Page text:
Fulbright Scholar to delve into African, Korean cultures

Gregory Rutledge
Gregory Rutledge

For associate professor Gregory Rutledge, being able to study the connections of African and Korean cultures as a Fulbright Scholar is as much a labor of love as it is an incredible professional opportunity.

Rutledge, associate professor of English and Ethnic Studies, will spend a year in Gimpo, South Korea, beginning in mid-July, researching the historical and cultural links between African-Americans and Koreans. Going with him are his wife, Jong-Im Lee, a native of South Korea, and their 7-year-old son. The research is made possible by a Fulbright award that Rutledge received in March.

Rutledge and Lee, who also has a doctorate in English literature, will collaborate on a research project that will explore how historical intersections between Koreans and African-Americans over the last century reveal deep commonalities that transcend the many, obvious differences. Most recently, those cultures collided in the United States in the 1960s when significant numbers of Koreans moved into the urban centers where African-Americans had dwelled for decades.

The tensions that developed during that mass relocation boiled over between blacks and Koreans during the 1992 Los Angeles riots, and that dynamic was ultimately the impetus for Rutledge and his wife’s project.

“Scholars that have looked at the relations among those groups since then have seen that there are actually historical connections that go back long before that tension of the ’80s and early ’90s,” Rutledge said. “We’re interested in investigating those deeper historical connections that also speak to deeper human connections.”

Rutledge’s thoughts about the project also include his son, Markus, who has both African-American and Korean heritage. Rutledge said Markus is bilingual, fluent in both English and Korean, and is excited to spend a year immersed in a culture he understands as his own. For Rutledge and his wife, this project will bridge the two cultures that form Markus' heritage.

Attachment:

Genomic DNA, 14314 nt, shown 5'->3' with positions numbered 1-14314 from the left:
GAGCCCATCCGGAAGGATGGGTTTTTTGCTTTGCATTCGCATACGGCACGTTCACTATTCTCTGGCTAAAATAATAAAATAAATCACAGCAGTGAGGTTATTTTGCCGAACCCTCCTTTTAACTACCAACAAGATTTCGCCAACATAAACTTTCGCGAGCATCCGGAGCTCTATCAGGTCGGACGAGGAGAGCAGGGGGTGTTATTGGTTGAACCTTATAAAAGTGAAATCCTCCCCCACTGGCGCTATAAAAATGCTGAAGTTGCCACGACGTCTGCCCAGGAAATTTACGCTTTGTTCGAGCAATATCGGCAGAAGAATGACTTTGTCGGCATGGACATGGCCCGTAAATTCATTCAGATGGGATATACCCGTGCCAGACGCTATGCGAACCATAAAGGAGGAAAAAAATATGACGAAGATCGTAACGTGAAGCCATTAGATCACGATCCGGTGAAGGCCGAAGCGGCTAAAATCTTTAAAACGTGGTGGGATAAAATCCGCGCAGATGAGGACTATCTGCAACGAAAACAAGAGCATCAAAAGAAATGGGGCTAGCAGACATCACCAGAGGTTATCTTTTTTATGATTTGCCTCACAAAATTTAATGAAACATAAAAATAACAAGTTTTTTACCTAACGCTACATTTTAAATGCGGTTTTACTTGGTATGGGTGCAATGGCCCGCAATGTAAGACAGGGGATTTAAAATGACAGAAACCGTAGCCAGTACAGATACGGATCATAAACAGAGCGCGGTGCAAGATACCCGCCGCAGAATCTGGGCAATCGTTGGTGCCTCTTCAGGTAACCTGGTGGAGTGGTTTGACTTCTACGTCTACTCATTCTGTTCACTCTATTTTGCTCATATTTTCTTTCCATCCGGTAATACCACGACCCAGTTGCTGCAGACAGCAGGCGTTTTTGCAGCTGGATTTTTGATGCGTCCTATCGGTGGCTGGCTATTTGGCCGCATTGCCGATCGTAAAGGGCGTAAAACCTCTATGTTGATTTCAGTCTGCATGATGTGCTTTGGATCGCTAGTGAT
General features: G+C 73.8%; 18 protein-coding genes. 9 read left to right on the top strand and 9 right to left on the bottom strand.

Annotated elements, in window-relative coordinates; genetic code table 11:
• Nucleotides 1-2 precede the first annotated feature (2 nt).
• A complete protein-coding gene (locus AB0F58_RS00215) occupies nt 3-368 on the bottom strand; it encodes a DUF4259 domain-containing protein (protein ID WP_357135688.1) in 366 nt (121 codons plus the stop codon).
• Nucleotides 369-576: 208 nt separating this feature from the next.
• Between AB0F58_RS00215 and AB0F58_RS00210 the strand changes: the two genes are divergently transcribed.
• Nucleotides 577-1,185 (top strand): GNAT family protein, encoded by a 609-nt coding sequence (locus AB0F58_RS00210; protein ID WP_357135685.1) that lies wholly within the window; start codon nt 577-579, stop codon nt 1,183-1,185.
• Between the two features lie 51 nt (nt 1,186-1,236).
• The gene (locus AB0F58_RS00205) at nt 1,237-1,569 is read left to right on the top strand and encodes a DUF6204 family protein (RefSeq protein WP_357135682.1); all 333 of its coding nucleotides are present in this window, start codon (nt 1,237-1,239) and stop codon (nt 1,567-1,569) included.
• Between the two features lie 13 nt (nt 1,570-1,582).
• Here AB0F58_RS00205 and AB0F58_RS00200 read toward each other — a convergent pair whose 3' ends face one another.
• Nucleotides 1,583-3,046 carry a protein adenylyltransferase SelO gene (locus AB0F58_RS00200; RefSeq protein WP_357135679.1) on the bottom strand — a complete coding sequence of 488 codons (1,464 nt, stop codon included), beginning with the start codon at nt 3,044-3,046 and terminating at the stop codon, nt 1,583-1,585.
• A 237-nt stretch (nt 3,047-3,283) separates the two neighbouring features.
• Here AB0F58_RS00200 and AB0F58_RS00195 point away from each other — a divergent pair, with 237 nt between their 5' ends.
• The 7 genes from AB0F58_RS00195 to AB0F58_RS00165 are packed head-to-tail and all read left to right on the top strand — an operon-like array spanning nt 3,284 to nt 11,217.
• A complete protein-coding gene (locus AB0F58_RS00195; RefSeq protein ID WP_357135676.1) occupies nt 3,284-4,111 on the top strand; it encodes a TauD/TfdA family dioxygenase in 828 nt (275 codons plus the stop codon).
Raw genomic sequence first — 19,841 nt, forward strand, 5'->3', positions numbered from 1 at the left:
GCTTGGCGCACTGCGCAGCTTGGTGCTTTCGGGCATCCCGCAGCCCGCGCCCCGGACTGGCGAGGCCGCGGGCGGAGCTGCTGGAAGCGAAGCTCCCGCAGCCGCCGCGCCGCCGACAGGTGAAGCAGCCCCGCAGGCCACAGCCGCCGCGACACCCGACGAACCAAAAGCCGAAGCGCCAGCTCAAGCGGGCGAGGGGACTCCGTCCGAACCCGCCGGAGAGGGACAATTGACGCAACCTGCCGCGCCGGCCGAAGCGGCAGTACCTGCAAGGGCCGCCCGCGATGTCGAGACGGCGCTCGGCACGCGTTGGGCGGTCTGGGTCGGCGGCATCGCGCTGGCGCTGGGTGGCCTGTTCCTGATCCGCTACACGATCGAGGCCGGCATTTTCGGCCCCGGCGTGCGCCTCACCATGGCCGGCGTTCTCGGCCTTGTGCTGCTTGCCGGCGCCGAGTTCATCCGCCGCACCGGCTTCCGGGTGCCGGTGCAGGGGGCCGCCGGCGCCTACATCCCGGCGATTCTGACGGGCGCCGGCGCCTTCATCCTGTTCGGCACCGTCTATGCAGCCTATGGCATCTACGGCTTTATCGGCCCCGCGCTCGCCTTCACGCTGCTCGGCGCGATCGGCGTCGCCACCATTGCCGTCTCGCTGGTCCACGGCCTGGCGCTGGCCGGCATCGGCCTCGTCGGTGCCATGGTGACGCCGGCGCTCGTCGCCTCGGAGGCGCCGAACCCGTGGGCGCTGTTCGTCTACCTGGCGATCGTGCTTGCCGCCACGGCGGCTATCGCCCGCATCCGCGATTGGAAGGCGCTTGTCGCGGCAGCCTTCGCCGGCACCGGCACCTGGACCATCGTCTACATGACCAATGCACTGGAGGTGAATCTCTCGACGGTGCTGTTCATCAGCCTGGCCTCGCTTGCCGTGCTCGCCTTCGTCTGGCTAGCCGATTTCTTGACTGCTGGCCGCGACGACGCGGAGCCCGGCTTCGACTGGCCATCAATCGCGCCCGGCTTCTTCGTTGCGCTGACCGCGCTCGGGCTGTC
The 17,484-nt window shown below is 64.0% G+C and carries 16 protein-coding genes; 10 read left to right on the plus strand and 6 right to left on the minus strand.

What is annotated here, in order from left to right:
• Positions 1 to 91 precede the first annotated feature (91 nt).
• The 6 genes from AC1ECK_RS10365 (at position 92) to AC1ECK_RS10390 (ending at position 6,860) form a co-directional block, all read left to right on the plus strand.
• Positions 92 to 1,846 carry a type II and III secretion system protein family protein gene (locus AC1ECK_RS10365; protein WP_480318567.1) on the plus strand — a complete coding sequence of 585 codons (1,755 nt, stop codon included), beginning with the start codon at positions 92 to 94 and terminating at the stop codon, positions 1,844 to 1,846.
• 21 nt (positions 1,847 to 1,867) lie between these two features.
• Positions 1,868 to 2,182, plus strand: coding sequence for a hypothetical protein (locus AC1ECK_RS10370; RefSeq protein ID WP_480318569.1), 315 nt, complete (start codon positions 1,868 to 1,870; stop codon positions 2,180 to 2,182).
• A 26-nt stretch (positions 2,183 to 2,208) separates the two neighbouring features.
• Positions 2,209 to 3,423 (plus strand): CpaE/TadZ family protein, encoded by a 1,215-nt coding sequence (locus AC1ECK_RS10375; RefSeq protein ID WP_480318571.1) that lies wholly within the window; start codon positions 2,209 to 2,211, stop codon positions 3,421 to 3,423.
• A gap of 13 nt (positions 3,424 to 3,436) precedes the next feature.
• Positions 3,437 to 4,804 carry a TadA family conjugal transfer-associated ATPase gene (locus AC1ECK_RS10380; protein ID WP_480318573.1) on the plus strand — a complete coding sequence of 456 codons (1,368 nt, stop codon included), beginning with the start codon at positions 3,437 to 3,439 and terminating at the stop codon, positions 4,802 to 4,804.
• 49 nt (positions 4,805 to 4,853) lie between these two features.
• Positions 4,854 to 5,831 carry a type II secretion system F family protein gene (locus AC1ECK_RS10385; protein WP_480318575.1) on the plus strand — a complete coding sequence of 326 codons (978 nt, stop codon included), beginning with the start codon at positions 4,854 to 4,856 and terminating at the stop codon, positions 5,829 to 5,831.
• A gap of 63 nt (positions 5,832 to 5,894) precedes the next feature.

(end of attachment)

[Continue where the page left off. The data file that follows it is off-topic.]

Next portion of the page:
As a humanities scholar, Rutledge said the research would include studying archival and government documents, as well as using novels, poetry and film to examine the bridges between the two cultures. He hopes to illustrate how they share many themes.

“It doesn’t make sense when you first think about it because the cultures are so very distinct,” he said. “But I’ve learned since meeting my wife that some of the literature produced by African-Americans and the activism of Martin Luther King Jr. played a significant role in Korea’s pro-democracy movement in the late ’60s, really maturing in the 1970s and carrying over to the 1980s. There are cultural, ideological, and even spiritual commonalities that will let us look for something that’s deeper.”

While the research project will focus solely on African, African-American and Korean cultures, Rutledge said the research will also touch on what it means to be human and to have those connections that cross continental lines.

“The movement of culture is what people have done for a very long time,” Rutledge said. “It means that culture has moved from older civilizations, and so part of what we are trying to do is to locate those pathways to find some point of commonality to say that this seems to resemble something that is articulated in similar ways among other cultures.”

For Rutledge, this trans-national, trans-historical method has been a core part of his research and teaching since he began his dissertation in 2001.

The Fulbright Program, established in 1946 and funded by the U.S. Department of State, is designed to foster understanding between the United States and other countries. The Fulbright program is the flagship international education program sponsored by the U.S. government. About 8,000 grants are awarded annually.

— Deann Gayman, University Communications